5. Your words have shaken me to my core. I had to pause and breathe throughout my reading. You have powerfully reinforced for me all of the changes I am making in my life. I don’t want to waste a single minute, I won’t be silent any more, and I will take a stand for that which I believe.

    Your bravery is infinite.

    The following sentence, my favorite, is lighting a fire in me:
    “It amounts to the creative miscarriage of the next generation of innovation and enlightenment still germinating in the womb of our minds.”

    You are my hero.

    Thank you

  6. I’m a long way from central Florida but your description is vivid, so compelling, that I feel very lucky to have had the opportunity to listen to you. You’ve given me wonderful perspective on the trivial glitches in my life – thank you.

  7. This a brilliantly written and very moving story of your remarkable life. Thank you for writing this and for sharing it with us all. Keep writing and doing so much excellent work in support of the causes that you believe in.

  8. A very powerful and beautifully written story. I can’t fully express my happiness in your realization (and that of others when they come to it) that YOU are the driving force within yourself that pushes you to move forward and not give up. It is all too often attributed to the strength of some unknowable force which cheapens the true grit that is human resolve.

    I’m no veteran. I haven’t seen the horrific tragedies with which war so permanently scars those who are unfortunate enough to have seen. I have, however, watched friends come back forever changed – at least for as long as it took for two of them to succumb to these thoughts and scars from which they sought (and, unfortunately for those of us who remain, found) refuge. I miss them terribly, and only wish I could have been able to understand their pain and anguish and help them cope.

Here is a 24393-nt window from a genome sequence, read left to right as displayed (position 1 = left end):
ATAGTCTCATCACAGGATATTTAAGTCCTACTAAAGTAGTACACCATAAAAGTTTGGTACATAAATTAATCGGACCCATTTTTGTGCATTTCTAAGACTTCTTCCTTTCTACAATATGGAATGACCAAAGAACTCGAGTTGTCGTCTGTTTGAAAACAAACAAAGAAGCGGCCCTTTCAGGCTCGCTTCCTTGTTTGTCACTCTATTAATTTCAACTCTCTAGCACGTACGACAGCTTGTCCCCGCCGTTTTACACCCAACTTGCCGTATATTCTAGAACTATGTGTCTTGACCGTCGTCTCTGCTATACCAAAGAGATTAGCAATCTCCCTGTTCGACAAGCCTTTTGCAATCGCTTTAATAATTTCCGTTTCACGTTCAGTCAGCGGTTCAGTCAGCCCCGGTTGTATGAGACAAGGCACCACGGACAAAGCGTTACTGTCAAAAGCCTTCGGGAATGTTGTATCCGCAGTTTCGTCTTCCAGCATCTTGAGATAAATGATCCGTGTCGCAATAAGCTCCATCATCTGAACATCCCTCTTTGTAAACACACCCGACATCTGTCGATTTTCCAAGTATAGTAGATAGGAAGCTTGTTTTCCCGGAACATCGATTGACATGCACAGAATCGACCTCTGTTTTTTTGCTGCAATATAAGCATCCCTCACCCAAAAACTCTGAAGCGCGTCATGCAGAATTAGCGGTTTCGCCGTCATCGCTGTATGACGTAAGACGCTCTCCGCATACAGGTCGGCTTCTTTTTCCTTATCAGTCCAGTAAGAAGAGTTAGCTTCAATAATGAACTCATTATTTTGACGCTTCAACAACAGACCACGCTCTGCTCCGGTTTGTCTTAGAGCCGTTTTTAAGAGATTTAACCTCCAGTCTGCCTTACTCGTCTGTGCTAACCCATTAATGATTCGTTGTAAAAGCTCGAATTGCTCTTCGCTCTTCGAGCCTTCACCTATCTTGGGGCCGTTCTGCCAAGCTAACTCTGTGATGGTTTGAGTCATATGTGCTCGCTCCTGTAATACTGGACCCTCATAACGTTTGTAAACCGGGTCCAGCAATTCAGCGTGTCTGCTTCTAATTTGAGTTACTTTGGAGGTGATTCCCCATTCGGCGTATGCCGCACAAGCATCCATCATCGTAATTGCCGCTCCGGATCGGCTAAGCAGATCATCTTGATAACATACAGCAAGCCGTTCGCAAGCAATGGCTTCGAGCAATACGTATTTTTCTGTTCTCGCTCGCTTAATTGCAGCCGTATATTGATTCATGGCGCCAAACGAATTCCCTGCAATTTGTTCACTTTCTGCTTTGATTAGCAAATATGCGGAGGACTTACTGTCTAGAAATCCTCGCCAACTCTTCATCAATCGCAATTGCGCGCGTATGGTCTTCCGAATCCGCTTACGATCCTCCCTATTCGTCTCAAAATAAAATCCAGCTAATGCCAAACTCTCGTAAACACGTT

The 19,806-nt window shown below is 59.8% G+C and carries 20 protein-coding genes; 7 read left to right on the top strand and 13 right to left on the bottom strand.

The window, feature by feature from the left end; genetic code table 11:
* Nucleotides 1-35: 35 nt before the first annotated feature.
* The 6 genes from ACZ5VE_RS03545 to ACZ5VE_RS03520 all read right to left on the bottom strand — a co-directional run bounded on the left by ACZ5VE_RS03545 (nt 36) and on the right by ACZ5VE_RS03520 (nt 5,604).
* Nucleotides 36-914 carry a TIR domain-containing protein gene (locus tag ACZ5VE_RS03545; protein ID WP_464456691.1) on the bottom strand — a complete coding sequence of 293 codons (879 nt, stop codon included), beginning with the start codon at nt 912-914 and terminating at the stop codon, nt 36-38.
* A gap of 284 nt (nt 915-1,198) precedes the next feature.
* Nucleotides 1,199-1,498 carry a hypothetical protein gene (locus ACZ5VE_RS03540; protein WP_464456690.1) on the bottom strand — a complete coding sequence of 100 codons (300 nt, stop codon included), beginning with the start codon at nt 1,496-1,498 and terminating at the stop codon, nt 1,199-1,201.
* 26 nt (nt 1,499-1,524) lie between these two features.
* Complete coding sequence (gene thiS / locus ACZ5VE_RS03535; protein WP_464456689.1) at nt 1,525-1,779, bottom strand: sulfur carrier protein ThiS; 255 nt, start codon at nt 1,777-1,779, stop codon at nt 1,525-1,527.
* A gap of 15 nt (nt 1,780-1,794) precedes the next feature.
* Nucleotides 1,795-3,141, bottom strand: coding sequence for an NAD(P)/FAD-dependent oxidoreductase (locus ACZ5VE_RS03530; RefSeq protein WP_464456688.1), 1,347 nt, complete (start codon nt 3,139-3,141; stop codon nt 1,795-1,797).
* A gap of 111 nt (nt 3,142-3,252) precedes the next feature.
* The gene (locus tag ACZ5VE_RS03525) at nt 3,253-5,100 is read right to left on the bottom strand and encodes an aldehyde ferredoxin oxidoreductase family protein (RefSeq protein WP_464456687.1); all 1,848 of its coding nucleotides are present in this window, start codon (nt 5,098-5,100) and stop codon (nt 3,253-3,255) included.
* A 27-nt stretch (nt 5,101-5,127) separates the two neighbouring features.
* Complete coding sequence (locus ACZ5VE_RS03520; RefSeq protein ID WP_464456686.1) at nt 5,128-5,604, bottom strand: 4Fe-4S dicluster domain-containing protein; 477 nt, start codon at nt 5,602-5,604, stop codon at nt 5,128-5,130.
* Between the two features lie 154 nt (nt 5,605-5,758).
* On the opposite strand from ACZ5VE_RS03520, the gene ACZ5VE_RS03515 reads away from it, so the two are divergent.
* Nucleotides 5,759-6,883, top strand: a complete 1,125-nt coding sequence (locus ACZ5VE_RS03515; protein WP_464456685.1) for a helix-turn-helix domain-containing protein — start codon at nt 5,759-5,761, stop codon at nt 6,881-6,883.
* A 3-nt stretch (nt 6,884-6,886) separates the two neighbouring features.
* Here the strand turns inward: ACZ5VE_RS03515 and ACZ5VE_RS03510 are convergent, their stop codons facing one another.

*choking down the lump in my throat*

    Your bravery in sharing this very personal side of you is more than appreciated.

    Thank you, Joshua.

    Thank you for allowing those of us who have only been able to see from the outside a tiny glimpse inside and maybe some further understanding of the pain those we loved may have felt.

    Thank you for choosing to live.

    Thank you for allowing yourself to give YOU the credit for making that choice, and

    Thank you for opening yourself up so publicly in a way that can help others realize this as well – and who knows – help them save themselves.

  9. An amazing story and well told,sir. I have no qualms speaking for your Twitter buds when I say we eagerly anticipate seeing your face and reading your words each day. We may never meet you face to face, but you make a DIFFERENCE in people’s lives, and I look forward to this continuing for years to come. Best, best wishes on a long and fulfilling existence that we call life. Cheers!

  10. That was just about the most astonishingly, achingly poignant, beautiful and powerful things I have ever read. And damn it, Joshua, you have bought tears to my eyes.

    Although I would like to feel that I have started to understand what you have been/are going through, I know I do not but I feel I know you better for reading it and for that, I am grateful.

    I have followed you for some time now and will continue to enjoy your wisdom and humour for a long time to come.

    I think you are a credit to yourself and to the power of mind over mind.

    I’d also like to echo all the kind words written above.

    Keep up the good work.

  11. hi joshua.
    when i read your blog last year you made reference to the 4th of july. (?) ~ about God looking out for veterans. it was a hard-hitting statement but i cannot find it since you changed your blog name.